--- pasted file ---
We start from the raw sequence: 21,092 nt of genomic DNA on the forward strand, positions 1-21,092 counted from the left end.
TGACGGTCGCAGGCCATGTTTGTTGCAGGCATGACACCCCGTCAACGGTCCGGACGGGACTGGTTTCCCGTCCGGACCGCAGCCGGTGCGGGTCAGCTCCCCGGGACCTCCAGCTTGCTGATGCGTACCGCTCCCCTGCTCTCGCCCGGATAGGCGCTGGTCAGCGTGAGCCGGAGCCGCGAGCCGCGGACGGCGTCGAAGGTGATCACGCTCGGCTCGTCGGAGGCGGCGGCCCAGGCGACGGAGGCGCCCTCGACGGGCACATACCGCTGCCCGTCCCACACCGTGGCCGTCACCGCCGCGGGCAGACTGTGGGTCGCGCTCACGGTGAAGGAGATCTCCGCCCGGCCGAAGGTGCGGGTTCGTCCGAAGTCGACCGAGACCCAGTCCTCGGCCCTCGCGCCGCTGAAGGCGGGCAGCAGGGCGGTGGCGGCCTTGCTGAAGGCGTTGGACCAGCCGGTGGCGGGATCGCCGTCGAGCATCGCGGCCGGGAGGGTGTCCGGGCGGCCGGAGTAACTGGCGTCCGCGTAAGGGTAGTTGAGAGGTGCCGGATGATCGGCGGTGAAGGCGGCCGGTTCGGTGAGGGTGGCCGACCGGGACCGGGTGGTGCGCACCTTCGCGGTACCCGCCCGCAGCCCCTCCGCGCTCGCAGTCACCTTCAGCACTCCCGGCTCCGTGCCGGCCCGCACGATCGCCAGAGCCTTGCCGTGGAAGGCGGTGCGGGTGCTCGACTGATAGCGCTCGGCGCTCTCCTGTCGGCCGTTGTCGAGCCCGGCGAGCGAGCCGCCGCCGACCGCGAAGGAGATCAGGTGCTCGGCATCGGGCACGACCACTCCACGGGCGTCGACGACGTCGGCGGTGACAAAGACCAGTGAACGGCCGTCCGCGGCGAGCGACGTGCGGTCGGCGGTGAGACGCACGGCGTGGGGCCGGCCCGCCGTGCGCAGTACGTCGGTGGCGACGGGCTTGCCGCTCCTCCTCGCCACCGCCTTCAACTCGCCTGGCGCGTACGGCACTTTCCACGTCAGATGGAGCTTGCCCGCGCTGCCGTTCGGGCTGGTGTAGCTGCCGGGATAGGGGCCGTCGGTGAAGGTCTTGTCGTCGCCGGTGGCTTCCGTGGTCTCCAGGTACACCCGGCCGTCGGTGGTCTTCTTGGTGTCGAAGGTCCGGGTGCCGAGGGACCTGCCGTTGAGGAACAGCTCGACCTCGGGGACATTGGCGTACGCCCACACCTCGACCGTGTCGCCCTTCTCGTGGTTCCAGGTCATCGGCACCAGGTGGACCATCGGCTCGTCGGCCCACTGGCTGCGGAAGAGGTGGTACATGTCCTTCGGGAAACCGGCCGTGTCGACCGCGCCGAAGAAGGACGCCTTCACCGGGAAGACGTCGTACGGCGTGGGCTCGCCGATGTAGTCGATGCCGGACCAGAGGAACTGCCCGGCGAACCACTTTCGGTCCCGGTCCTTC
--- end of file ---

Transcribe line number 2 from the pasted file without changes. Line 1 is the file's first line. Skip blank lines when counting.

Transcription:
TGACGGTCGCAGGCCATGTTTGTTGCAGGCATGACACCCCGTCAACGGTCCGGACGGGACTGGTTTCCCGTCCGGACCGCAGCCGGTGCGGGTCAGCTCCCCGGGACCTCCAGCTTGCTGATGCGTACCGCTCCCCTGCTCTCGCCCGGATAGGCGCTGGTCAGCGTGAGCCGGAGCCGCGAGCCGCGGACGGCGTCGAAGGTGATCACGCTCGGCTCGTCGGAGGCGGCGGCCCAGGCGACGGAGGCGCCCTCGACGGGCACATACCGCTGCCCGTCCCACACCGTGGCCGTCACCGCCGCGGGCAGACTGTGGGTCGCGCTCACGGTGAAGGAGATCTCCGCCCGGCCGAAGGTGCGGGTTCGTCCGAAGTCGACCGAGACCCAGTCCTCGGCCCTCGCGCCGCTGAAGGCGGGCAGCAGGGCGGTGGCGGCCTTGCTGAAGGCGTTGGACCAGCCGGTGGCGGGATCGCCGTCGAGCATCGCGGCCGGGAGGGTGTCCGGGCGGCCGGAGTAACTGGCGTCCGCGTAAGGGTAGTTGAGAGGTGCCGGATGATCGGCGGTGAAGGCGGCCGGTTCGGTGAGGGTGGCCGACCGGGACCGGGTGGTGCGCACCTTCGCGGTACCCGCCCGCAGCCCCTCCGCGCTCGCAGTCACCTTCAGCACTCCCGGCTCCGTGCCGGCCCGCACGATCGCCAGAGCCTTGCCGTGGAAGGCGGTGCGGGTGCTCGACTGATAGCGCTCGGCGCTCTCCTGTCGGCCGTTGTCGAGCCCGGCGAGCGAGCCGCCGCCGACCGCGAAGGAGATCAGGTGCTCGGCATCGGGCACGACCACTCCACGGGCGTCGACGACGTCGGCGGTGACAAAGACCAGTGAACGGCCGTCCGCGGCGAGCGACGTGCGGTCGGCGGTGAGACGCACGGCGTGGGGCCGGCCCGCCGTGCGCAGTACGTCGGTGGCGACGGGCTTGCCGCTCCTCCTCGCCACCGCCTTCAACTCGCCTGGCGCGTACGGCACTTTCCACGTCAGATGGAGCTTGCCCGCGCTGCCGTTCGGGCTGGTGTAGCTGCCGGGATAGGGGCCGTCGGTGAAGGTCTTGTCGTCGCCGGTGGCTTCCGTGGTCTCCAGGTACACCCGGCCGTCGGTGGTCTTCTTGGTGTCGAAGGTCCGGGTGCCGAGGGACCTGCCGTTGAGGAACAGCTCGACCTCGGGGACATTGGCGTACGCCCACACCTCGACCGTGTCGCCCTTCTCGTGGTTCCAGGTCATCGGCACCAGGTGGACCATCGGCTCGTCGGCCCACTGGCTGCGGAAGAGGTGGTACATGTCCTTCGGGAAACCGGCCGTGTCGACCGCGCCGAAGAAGGACGCCTTCACCGGGAAGACGTCGTACGGCGTGGGCTCGCCGATGTAGTCGATGCCGGACCAGAGGAACTGCCCGGCGAACCACTTTCGGTCCCGGTCCTTC